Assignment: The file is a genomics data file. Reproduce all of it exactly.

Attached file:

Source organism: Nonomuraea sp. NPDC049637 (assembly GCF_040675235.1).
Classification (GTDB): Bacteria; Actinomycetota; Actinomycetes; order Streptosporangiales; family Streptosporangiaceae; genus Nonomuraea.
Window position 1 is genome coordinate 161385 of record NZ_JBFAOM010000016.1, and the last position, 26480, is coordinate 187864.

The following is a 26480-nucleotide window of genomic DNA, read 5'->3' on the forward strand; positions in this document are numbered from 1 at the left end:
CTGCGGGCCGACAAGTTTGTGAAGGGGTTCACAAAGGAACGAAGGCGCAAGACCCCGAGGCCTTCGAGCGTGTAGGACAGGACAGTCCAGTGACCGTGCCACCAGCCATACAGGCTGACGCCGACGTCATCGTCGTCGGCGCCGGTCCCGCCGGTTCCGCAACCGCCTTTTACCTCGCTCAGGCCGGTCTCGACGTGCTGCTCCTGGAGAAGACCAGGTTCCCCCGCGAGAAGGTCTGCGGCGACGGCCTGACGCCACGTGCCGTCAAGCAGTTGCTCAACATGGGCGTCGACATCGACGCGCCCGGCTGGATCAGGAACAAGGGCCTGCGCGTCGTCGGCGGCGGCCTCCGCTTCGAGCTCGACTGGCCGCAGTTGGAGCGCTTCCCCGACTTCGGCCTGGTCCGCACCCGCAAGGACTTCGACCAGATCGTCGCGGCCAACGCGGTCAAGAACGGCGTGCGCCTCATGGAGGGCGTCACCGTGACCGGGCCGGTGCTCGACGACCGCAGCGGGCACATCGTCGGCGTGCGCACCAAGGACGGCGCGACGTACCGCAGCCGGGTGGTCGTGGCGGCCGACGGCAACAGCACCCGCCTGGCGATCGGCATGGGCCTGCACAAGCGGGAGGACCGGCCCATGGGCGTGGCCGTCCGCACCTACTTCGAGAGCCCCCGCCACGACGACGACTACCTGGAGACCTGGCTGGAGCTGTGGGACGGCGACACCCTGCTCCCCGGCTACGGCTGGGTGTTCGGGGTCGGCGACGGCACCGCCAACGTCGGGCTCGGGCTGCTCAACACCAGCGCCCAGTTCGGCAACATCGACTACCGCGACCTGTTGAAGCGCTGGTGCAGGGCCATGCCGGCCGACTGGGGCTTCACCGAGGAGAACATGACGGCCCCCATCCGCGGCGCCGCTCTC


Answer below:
Source organism: Nonomuraea sp. NPDC049637 (assembly GCF_040675235.1).
Classification (GTDB): Bacteria; Actinomycetota; Actinomycetes; order Streptosporangiales; family Streptosporangiaceae; genus Nonomuraea.
Window position 1 is genome coordinate 161385 of record NZ_JBFAOM010000016.1, and the last position, 26480, is coordinate 187864.

The following is a 26480-nucleotide window of genomic DNA, read 5'->3' on the forward strand; positions in this document are numbered from 1 at the left end:
CTGCGGGCCGACAAGTTTGTGAAGGGGTTCACAAAGGAACGAAGGCGCAAGACCCCGAGGCCTTCGAGCGTGTAGGACAGGACAGTCCAGTGACCGTGCCACCAGCCATACAGGCTGACGCCGACGTCATCGTCGTCGGCGCCGGTCCCGCCGGTTCCGCAACCGCCTTTTACCTCGCTCAGGCCGGTCTCGACGTGCTGCTCCTGGAGAAGACCAGGTTCCCCCGCGAGAAGGTCTGCGGCGACGGCCTGACGCCACGTGCCGTCAAGCAGTTGCTCAACATGGGCGTCGACATCGACGCGCCCGGCTGGATCAGGAACAAGGGCCTGCGCGTCGTCGGCGGCGGCCTCCGCTTCGAGCTCGACTGGCCGCAGTTGGAGCGCTTCCCCGACTTCGGCCTGGTCCGCACCCGCAAGGACTTCGACCAGATCGTCGCGGCCAACGCGGTCAAGAACGGCGTGCGCCTCATGGAGGGCGTCACCGTGACCGGGCCGGTGCTCGACGACCGCAGCGGGCACATCGTCGGCGTGCGCACCAAGGACGGCGCGACGTACCGCAGCCGGGTGGTCGTGGCGGCCGACGGCAACAGCACCCGCCTGGCGATCGGCATGGGCCTGCACAAGCGGGAGGACCGGCCCATGGGCGTGGCCGTCCGCACCTACTTCGAGAGCCCCCGCCACGACGACGACTACCTGGAGACCTGGCTGGAGCTGTGGGACGGCGACACCCTGCTCCCCGGCTACGGCTGGGTGTTCGGGGTCGGCGACGGCACCGCCAACGTCGGGCTCGGGCTGCTCAACACCAGCGCCCAGTTCGGCAACATCGACTACCGCGACCTGTTGAAGCGCTGGTGCAGGGCCATGCCGGCCGACTGGGGCTTCACCGAGGAGAACATGACGGCCCCCATCCGCGGCGCCGCTCTC